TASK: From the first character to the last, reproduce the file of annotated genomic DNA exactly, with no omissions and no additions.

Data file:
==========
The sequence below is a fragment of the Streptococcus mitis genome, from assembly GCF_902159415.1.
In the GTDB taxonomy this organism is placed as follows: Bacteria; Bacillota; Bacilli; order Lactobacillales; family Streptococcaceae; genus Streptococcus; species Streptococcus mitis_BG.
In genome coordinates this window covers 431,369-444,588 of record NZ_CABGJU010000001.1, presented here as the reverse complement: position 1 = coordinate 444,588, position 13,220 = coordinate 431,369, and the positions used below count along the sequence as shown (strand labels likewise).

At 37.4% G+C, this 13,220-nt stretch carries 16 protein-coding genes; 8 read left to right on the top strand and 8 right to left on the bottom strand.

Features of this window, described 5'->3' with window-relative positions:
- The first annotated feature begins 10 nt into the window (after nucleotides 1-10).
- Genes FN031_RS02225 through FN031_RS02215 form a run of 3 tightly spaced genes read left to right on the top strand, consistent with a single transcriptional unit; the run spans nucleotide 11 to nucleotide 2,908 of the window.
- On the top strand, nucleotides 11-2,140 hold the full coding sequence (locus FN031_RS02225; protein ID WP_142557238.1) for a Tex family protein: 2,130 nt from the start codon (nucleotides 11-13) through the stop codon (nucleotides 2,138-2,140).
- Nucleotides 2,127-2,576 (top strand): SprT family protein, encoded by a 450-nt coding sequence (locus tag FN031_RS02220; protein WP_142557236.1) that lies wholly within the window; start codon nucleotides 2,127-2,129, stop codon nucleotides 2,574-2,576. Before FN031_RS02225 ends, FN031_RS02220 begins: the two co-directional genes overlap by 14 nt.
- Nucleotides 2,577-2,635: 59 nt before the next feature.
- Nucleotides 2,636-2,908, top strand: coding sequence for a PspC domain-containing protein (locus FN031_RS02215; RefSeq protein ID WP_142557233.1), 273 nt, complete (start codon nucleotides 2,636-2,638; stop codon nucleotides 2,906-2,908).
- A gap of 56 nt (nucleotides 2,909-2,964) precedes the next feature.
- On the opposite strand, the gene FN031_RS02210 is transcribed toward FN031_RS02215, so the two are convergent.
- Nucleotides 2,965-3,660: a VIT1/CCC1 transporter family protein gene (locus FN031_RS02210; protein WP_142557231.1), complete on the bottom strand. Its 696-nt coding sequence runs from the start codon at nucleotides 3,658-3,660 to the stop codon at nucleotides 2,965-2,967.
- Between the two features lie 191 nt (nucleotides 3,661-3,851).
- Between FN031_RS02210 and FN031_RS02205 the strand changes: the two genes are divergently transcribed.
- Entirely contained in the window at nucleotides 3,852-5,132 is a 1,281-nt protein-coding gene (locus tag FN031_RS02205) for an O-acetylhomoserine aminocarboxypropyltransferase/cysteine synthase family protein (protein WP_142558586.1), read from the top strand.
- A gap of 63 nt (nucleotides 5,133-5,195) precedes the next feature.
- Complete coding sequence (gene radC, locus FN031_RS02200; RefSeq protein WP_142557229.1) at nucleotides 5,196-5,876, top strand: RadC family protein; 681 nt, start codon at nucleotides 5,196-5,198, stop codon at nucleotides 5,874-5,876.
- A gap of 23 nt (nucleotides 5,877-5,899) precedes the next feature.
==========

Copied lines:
The sequence below is a fragment of the Streptococcus mitis genome, from assembly GCF_902159415.1.
In the GTDB taxonomy this organism is placed as follows: Bacteria; Bacillota; Bacilli; order Lactobacillales; family Streptococcaceae; genus Streptococcus; species Streptococcus mitis_BG.
In genome coordinates this window covers 431,369-444,588 of record NZ_CABGJU010000001.1, presented here as the reverse complement: position 1 = coordinate 444,588, position 13,220 = coordinate 431,369, and the positions used below count along the sequence as shown (strand labels likewise).

At 37.4% G+C, this 13,220-nt stretch carries 16 protein-coding genes; 8 read left to right on the top strand and 8 right to left on the bottom strand.

Features of this window, described 5'->3' with window-relative positions:
- The first annotated feature begins 10 nt into the window (after nucleotides 1-10).
- Genes FN031_RS02225 through FN031_RS02215 form a run of 3 tightly spaced genes read left to right on the top strand, consistent with a single transcriptional unit; the run spans nucleotide 11 to nucleotide 2,908 of the window.
- On the top strand, nucleotides 11-2,140 hold the full coding sequence (locus FN031_RS02225; protein ID WP_142557238.1) for a Tex family protein: 2,130 nt from the start codon (nucleotides 11-13) through the stop codon (nucleotides 2,138-2,140).
- Nucleotides 2,127-2,576 (top strand): SprT family protein, encoded by a 450-nt coding sequence (locus tag FN031_RS02220; protein WP_142557236.1) that lies wholly within the window; start codon nucleotides 2,127-2,129, stop codon nucleotides 2,574-2,576. Before FN031_RS02225 ends, FN031_RS02220 begins: the two co-directional genes overlap by 14 nt.
- Nucleotides 2,577-2,635: 59 nt before the next feature.
- Nucleotides 2,636-2,908, top strand: coding sequence for a PspC domain-containing protein (locus FN031_RS02215; RefSeq protein ID WP_142557233.1), 273 nt, complete (start codon nucleotides 2,636-2,638; stop codon nucleotides 2,906-2,908).
- A gap of 56 nt (nucleotides 2,909-2,964) precedes the next feature.
- On the opposite strand, the gene FN031_RS02210 is transcribed toward FN031_RS02215, so the two are convergent.
- Nucleotides 2,965-3,660: a VIT1/CCC1 transporter family protein gene (locus FN031_RS02210; protein WP_142557231.1), complete on the bottom strand. Its 696-nt coding sequence runs from the start codon at nucleotides 3,658-3,660 to the stop codon at nucleotides 2,965-2,967.
- Between the two features lie 191 nt (nucleotides 3,661-3,851).
- Between FN031_RS02210 and FN031_RS02205 the strand changes: the two genes are divergently transcribed.
- Entirely contained in the window at nucleotides 3,852-5,132 is a 1,281-nt protein-coding gene (locus tag FN031_RS02205) for an O-acetylhomoserine aminocarboxypropyltransferase/cysteine synthase family protein (protein WP_142558586.1), read from the top strand.
- A gap of 63 nt (nucleotides 5,133-5,195) precedes the next feature.
- Complete coding sequence (gene radC, locus FN031_RS02200; RefSeq protein WP_142557229.1) at nucleotides 5,196-5,876, top strand: RadC family protein; 681 nt, start codon at nucleotides 5,196-5,198, stop codon at nucleotides 5,874-5,876.
- A gap of 23 nt (nucleotides 5,877-5,899) precedes the next feature.